WHAT IS IDENTITY THEFT?
Identity theft occurs when someone uses your personally identifying information, like your name, Social Security number, or credit card number, without your permission, to commit fraud or other crimes.
The FTC estimates that as many as 9 million Americans have their identities stolen each year. In fact, you or someone you know may have experienced some form of identity theft.
The crime takes many forms. Identity thieves may rent an apartment, obtain a credit card, or establish a telephone account in your name. You may not find out about the theft until you review your credit report or a credit card statement and notice charges you didn’t make—or until you’re contacted by a debt collector.
Identity theft is serious. While some identity theft victims can resolve their problems quickly, others spend hundreds of dollars and many days repairing damage to their good name and credit record. Some consumers victimized by identity theft may lose out on job opportunities, or be denied loans for education, housing or cars because of negative information on their credit reports. In rare cases, they may even be arrested for crimes they did not commit.
New ‘Red Flag’ Requirements for Financial Institutions and Creditors Will Help Fight Identity Theft
Identity thieves use people’s personally identifying information to open new accounts and misuse existing accounts, creating havoc for consumers and businesses. Financial institutions and creditors soon will be required to implement a program to detect, prevent, and mitigate instances of identity theft.
The Federal Trade Commission (FTC), the federal bank regulatory agencies, and the National Credit Union Administration (NCUA) have issued regulations (the Red Flags Rules) requiring financial institutions and creditors to develop and implement written identity theft prevention programs, as part of the Fair and Accurate Credit Transactions (FACT) Act of 2003. The programs must be in place by November 1, 2008, and must provide for the identification, detection, and response to patterns, practices, or specific activities – known as “red flags” – that could indicate identity theft.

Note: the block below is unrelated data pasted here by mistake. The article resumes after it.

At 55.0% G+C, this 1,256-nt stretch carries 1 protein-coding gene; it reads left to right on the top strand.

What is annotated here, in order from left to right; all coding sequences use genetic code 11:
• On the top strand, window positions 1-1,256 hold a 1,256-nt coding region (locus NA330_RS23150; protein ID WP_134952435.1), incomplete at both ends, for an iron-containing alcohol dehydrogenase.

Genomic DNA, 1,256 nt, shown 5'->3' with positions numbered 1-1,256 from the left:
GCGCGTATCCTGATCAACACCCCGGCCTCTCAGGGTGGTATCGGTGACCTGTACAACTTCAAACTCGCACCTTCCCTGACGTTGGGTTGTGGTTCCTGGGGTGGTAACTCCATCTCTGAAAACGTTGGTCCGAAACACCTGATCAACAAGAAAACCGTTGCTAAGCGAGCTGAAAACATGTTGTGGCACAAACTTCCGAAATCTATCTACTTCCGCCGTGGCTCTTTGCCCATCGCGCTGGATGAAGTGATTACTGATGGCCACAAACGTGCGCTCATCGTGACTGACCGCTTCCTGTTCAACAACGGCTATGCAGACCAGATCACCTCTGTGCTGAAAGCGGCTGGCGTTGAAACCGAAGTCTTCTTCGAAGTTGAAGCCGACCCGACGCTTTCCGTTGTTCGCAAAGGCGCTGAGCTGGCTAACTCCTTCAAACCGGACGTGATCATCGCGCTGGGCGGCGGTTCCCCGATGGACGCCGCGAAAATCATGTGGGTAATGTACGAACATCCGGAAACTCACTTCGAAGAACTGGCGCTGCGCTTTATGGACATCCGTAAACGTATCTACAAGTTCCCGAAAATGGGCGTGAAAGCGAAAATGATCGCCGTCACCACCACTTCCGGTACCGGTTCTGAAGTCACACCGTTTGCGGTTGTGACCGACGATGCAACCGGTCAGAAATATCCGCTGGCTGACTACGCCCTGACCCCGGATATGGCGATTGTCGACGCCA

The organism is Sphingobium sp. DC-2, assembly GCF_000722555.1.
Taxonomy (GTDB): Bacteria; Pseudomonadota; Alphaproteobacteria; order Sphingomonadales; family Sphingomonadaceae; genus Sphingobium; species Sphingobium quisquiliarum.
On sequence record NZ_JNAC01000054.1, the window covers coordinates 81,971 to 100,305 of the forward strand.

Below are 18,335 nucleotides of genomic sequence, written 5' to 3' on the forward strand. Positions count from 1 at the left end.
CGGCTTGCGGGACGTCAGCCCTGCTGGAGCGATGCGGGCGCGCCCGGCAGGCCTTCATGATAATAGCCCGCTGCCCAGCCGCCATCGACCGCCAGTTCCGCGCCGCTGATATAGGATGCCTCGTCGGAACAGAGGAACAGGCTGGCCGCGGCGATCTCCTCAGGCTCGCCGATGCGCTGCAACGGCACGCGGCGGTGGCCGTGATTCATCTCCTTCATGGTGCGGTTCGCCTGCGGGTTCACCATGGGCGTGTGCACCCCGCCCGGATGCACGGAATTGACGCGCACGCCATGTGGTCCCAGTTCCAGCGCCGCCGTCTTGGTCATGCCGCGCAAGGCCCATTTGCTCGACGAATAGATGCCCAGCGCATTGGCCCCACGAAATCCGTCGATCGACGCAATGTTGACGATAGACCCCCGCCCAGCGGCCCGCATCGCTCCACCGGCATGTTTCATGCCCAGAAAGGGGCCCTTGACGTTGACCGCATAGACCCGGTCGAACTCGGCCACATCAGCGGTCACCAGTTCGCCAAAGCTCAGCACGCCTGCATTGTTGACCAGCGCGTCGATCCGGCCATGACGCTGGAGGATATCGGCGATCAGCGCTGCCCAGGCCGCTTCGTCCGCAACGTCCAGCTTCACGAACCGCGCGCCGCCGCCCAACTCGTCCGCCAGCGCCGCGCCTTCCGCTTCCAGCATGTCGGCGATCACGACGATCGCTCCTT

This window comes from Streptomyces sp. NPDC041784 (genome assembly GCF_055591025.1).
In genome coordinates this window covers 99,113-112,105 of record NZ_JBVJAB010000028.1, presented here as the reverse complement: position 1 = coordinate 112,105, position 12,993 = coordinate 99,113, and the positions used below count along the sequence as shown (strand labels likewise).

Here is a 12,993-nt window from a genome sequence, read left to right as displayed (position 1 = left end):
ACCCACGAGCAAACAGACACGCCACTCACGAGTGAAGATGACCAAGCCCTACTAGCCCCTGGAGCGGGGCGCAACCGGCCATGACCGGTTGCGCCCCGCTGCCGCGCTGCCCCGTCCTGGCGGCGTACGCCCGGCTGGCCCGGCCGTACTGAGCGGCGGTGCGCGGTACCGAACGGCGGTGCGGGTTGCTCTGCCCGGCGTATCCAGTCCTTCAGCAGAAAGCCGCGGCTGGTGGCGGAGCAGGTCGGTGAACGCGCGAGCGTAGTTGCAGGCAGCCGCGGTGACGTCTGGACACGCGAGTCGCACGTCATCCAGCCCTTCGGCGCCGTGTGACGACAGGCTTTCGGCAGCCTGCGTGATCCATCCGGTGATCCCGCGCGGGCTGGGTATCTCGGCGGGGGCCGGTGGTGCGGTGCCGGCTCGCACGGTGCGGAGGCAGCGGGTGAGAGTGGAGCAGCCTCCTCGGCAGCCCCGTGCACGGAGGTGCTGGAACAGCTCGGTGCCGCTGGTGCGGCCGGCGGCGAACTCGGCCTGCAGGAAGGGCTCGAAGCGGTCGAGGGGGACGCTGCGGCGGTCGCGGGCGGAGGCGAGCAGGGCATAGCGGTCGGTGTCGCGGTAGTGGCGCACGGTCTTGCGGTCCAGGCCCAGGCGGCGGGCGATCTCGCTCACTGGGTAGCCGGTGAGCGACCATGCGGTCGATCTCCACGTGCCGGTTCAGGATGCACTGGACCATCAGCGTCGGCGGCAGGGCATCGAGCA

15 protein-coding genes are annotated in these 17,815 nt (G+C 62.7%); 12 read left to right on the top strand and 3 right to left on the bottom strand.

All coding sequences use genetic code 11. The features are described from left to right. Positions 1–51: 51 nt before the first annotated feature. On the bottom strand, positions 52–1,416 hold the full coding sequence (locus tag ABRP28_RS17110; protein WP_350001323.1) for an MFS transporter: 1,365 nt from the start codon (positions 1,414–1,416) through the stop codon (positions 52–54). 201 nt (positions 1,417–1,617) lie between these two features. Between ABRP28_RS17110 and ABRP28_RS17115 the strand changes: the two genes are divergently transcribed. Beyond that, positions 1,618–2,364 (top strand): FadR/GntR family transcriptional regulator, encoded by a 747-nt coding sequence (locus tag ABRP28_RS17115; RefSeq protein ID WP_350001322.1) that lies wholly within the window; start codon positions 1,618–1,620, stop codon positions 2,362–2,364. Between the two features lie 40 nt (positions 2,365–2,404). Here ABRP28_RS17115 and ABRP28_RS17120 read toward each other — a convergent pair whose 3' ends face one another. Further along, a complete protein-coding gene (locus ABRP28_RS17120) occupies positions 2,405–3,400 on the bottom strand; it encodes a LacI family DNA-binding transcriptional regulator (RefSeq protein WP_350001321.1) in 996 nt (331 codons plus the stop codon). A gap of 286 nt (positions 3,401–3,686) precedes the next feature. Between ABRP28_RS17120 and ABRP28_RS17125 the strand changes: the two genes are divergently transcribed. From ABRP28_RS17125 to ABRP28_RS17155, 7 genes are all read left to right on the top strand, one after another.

"AMERICA'S MORTGAGE CENTER, LTD. (NMLS 224654) is fully compliant with the FTC "Red Flags Rule"
We take Identity Theft very serious."
Tim Barnett, President
Complying with the Red Flags Rules
Under the Red Flags Rules, financial institutions and creditors must develop a written program that identifies and detects the relevant warning signs – or “red flags” – of identity theft. These may include, for example, unusual account activity, fraud alerts on a consumer report, or attempted use of suspicious account application documents. The program must also describe appropriate responses that would prevent and mitigate the crime and detail a plan to update the program. The program must be managed by the Board of Directors or senior employees of the financial institution or creditor, include appropriate staff training, and provide for oversight of any service providers.
How flexible are the Red Flags Rules?
The Red Flags Rules provide all financial institutions and creditors the opportunity to design and implement a program that is appropriate to their size and complexity, as well as the nature of their operations. Guidelines issued by the FTC, the federal banking agencies, and the NCUA (ftc.gov/opa/2007/10/redflag.shtm) should be helpful in assisting covered entities in designing their programs. A supplement to the Guidelines identifies 26 possible red flags. These red flags are not a checklist, but rather, are examples that financial institutions and creditors may want to use as a starting point. They fall into five categories: